KHARTOUM, Sudan - The Sudanese government condemned a new set of US economic sanctions aimed at pressuring it to halt the bloodshed in Darfur, describing them Tuesday as "unfair and untimely" and calling on the rest of the world to ignore them.
Displaced Darfuris in the town of Gereida in southern Darfur, May 2006. [AFP]
President Bush announced the United States was enforcing sanctions that bar 31 Sudanese companies owned or controlled by Sudan's government from the US banking system. The sanctions also prevent three Sudanese individuals from doing business with US companies or banks.
"We believe this decision is unfair and untimely," Sudan's Foreign Ministry spokesman, Ali Sadiq, told The Associated Press.
The European Union said it was prepared to consider tougher measures to push Sudan to finally allow a large UN peacekeeping mission into Darfur. "In principle, we are open to consider that," Javier Solana told the AP.
Sadiq defending Sudan, saying it accepted a first batch of 3,000 UN peacekeepers in April to reinforce the overwhelmed African Union force already deployed in Darfur, where more than 200,000 people have died and 2.5 million have fled their homes in four years of fighting between Sudanese forces and rebels.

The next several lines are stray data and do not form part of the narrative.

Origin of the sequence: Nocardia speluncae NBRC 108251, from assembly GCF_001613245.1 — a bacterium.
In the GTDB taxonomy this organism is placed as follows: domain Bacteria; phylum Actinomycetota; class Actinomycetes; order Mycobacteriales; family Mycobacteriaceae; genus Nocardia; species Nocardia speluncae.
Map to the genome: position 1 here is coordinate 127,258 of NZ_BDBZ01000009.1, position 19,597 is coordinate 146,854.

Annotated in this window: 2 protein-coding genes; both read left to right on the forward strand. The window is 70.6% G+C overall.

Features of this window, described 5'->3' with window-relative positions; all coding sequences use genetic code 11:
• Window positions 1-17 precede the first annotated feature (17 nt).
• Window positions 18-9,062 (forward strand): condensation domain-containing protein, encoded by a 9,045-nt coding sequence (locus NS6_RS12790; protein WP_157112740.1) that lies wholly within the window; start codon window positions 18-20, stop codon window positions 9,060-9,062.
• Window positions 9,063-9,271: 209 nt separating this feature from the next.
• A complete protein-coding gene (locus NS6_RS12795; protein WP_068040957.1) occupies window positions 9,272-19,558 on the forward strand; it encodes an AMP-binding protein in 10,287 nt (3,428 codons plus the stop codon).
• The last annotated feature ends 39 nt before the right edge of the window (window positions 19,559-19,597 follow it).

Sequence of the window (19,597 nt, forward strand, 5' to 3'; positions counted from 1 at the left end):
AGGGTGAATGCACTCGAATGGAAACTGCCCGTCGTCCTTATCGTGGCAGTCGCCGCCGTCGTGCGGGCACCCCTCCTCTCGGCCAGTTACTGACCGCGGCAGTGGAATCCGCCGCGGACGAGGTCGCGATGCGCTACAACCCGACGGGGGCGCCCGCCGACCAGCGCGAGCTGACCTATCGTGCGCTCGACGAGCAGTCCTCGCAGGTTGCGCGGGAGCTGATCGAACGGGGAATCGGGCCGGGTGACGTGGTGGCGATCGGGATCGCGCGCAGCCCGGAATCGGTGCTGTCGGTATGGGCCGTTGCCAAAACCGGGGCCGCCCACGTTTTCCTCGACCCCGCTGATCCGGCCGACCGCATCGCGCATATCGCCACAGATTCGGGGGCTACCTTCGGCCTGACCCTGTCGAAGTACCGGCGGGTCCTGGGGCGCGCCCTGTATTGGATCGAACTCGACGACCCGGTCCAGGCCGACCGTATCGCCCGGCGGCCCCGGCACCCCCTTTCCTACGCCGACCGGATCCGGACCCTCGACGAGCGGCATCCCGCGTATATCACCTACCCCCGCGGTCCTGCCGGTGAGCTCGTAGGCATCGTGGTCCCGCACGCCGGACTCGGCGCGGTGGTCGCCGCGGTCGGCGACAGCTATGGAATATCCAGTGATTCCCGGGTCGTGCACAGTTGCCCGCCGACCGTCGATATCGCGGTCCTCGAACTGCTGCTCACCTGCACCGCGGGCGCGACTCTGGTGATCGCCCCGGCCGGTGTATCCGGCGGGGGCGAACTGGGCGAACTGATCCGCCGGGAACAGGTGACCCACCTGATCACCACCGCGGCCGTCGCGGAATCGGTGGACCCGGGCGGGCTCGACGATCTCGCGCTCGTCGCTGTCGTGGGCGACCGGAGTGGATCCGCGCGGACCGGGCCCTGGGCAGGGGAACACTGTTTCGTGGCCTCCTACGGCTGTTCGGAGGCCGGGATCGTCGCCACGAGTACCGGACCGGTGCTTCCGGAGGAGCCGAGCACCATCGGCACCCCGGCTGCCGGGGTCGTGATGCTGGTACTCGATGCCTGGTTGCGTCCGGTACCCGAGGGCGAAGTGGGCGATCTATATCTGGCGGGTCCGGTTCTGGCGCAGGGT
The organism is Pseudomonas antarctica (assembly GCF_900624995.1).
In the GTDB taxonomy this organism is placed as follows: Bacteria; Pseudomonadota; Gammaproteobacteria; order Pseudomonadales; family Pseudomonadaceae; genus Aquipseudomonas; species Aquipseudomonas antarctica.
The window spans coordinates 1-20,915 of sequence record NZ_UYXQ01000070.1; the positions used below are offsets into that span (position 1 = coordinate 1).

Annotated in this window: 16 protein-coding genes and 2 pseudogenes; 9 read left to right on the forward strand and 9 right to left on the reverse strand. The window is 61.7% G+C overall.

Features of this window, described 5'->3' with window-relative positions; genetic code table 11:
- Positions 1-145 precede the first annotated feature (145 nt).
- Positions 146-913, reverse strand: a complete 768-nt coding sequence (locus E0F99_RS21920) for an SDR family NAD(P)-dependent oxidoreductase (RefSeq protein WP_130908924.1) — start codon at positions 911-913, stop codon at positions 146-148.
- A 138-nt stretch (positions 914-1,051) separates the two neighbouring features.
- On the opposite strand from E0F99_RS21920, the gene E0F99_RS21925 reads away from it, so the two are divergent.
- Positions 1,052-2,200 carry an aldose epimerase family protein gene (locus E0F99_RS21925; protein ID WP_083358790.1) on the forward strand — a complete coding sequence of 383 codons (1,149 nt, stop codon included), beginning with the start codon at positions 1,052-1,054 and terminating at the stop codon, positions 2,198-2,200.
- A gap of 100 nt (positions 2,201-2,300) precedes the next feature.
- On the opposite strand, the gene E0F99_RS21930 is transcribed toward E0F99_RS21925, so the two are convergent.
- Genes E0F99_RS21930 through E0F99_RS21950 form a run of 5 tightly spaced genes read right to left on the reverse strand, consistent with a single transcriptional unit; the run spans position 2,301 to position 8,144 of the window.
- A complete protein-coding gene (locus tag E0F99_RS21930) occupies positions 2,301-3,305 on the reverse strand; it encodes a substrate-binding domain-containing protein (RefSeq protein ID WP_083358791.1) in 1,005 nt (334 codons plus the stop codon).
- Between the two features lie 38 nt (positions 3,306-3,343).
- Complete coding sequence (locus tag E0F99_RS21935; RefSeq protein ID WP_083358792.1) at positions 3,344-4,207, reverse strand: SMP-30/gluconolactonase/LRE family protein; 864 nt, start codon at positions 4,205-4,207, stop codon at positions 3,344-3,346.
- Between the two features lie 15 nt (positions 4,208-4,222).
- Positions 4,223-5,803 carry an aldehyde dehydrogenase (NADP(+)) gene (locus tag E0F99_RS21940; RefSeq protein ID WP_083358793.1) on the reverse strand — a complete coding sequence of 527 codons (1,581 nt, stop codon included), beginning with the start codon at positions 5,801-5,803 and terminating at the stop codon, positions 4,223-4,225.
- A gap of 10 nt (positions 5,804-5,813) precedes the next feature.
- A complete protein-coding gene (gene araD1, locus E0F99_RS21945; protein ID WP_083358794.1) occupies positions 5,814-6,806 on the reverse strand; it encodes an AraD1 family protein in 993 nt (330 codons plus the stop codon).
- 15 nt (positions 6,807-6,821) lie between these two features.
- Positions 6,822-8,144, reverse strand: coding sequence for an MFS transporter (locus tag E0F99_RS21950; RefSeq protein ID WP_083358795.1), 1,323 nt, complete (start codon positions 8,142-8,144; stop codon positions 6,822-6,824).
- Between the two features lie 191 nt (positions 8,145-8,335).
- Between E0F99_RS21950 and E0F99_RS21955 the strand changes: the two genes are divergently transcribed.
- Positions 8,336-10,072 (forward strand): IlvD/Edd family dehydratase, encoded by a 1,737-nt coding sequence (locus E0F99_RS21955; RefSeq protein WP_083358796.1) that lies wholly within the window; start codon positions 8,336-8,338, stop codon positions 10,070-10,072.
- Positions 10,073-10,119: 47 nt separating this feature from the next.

"These American measures come at a time when Sudan is actively discussing peace in Darfur and working on the hybrid force," of UN and African Union peacekeepers, Sadiq said. "We invite the international community to ignore and condemn these sanctions."
The US mission to the United Nations has been drafting a resolution for broader UN sanctions against Sudan that is expected to face resistance in the Security Council.
UN Secretary-General Ban Ki-Moon said he needs more time to promote negotiations and persuade the Sudanese government to accept more peacekeepers.
Asked whether the US sanctions would complicate his job of getting Sudan to agree to a larger UN-African Union peacekeeping force, Ban said: "We will have to see."
The UN agreed last week with the African Union on the final outline of the hybrid force that would more than triple the number of peacekeepers in Darfur with a mission of at least 23,000 soldiers and police. The peacekeepers would be allowed to launch pre-emptive attacks to stop violence.
South Africa's UN ambassador questioned the timing of the US sanctions in the midst of those negotiations.